People with disabilities should be part of equity in healthcare

Those with MS and other rare and chronic conditions can face doctor bias

Ed Tobias avatar

by Ed Tobias |

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You’d think that people with multiple sclerosis (MS) and other disabilities would have easy access to healthcare services. That’s not always so. A small study in the journal Health Affairs that I wrote about last year said many physicians “expressed explicit bias toward people with disabilities and described strategies for discharging them from their practices.”

Now, at the urging of people with disabilities and others, the U.S. National Institutes of Health (NIH) has taken a step to change that. The NIH recently designated people with disabilities as a “population with health disparities.” That means NIH is putting its money behind efforts to improve access to healthcare for people with MS and other debilitating diseases or conditions.

To accomplish this effort, it’s put out a call for research projects that will look for innovative approaches to address the impact that living with a disability has on healthcare access and treatment outcomes.

“This designation marks an important step in an agency-wide effort to advance health equity for people with disabilities, which also includes updating the NIH mission statement to accurately reflect our goal of turning scientific discoveries into better health for all, including people with disabilities,” said Acting NIH Director Lawrence A. Tabak in a press release.

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Looking for deeds, not just words

I’m concerned that this new NIH designation will be just another way to talk the talk without walking the walk. I suspect that a lot of words will be written and dollars will be spent without having a real impact on you or me.

So what can really be done about this problem? I looked for solutions via Google.

The Bloomberg School of Public Health at Johns Hopkins University in Baltimore has a whole center devoted to this effort: the Hopkins Center for Health Disparities Solutions, which combines the resources of the Bloomberg School with the schools of medicine and nursing to work on solutions. This approach seems to be an excellent way to address the problem, yet the center’s mission statement reads in part: “to reduce racial/ethnic and social class disparities in health status and healthcare.” It makes no mention of disabilities.

You can take an online course in Leadership Development to Advance Equity in Healthcare from the T.H. Chan School of Public Health at Harvard University. But its course description doesn’t mention disability as a healthcare disparity.

The State of Maryland created a Commission on Health Equity two years ago. It seems to be focused only on health disparity based on race or social class.

The American Public Health Association came close to what I was looking for with this general statement: “We believe in conditions that give everyone the opportunity to reach their best health. This requires valuing all individuals and populations equally. It means addressing inequities in the places where people are born, grow, live, work, learn, and age.” But the statement doesn’t quite get there for me.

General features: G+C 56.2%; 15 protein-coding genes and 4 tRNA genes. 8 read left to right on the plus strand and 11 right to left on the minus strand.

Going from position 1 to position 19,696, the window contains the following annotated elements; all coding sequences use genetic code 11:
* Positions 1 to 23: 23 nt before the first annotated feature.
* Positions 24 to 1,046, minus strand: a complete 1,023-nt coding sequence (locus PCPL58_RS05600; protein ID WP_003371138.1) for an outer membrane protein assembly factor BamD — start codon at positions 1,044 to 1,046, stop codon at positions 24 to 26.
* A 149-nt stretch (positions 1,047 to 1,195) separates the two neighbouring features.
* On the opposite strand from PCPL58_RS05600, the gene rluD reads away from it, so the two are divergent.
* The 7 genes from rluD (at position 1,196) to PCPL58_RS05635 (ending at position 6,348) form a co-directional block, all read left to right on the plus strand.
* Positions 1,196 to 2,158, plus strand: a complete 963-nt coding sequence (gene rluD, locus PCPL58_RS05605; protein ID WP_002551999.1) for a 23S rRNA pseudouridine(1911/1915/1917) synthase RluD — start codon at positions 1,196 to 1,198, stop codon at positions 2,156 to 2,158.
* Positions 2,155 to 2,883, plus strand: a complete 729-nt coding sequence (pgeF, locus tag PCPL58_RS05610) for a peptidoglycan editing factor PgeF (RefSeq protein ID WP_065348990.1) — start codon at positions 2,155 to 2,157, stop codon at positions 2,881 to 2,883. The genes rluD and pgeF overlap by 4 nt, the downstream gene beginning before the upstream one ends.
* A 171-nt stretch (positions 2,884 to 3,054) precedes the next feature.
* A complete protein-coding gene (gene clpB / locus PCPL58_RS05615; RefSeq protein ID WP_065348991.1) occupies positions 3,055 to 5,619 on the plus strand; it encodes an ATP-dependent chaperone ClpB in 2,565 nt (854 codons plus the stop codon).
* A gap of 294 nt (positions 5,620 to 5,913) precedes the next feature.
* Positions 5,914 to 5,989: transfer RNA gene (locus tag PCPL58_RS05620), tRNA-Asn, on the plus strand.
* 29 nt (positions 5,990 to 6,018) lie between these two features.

So maybe the recent NIH designation of people with disabilities as a “population with health disparities” is the best we can expect right now.

Do any of you have suggestions for putting these words into deeds? Please note them in the comments below. You’re also invited to visit my personal blog at

Note: Multiple Sclerosis News Today is strictly a news and information website about the disease. It does not provide medical advice, diagnosis, or treatment. This content is not intended to be a substitute for professional medical advice, diagnosis, or treatment. Always seek the advice of your physician or other qualified health provider with any questions you may have regarding a medical condition. Never disregard professional medical advice or delay in seeking it because of something you have read on this website. The opinions expressed in this column are not those of Multiple Sclerosis News Today or its parent company, BioNews, and are intended to spark discussion about issues pertaining to multiple sclerosis.


Patricia P. Garrett avatar

Patricia P. Garrett

People with disabilities need health care their entire lives. This an expensive disease and everything should be done ro help these citizens to be independent and to thrive in our society

Ed Tobias avatar

Ed Tobias

Thanks for posting that, Patricia. I couldn't agree more.


Mac Buchowski avatar

Mac Buchowski

Excellent paper and conclusions. The NIH will not change its statement because it does not fit its narrative. The same goes for the Johns Hopkins School of Public Health and other entities applying for the equity grant money. The only solution is to write papers like yours and let the public know about the problem.

Ed Tobias avatar

Ed Tobias

Hi Mac,

Thanks for your comments. I don't know what motivates the organizations I mentioned but I hope, with pressure from our own community, they'll see the light.



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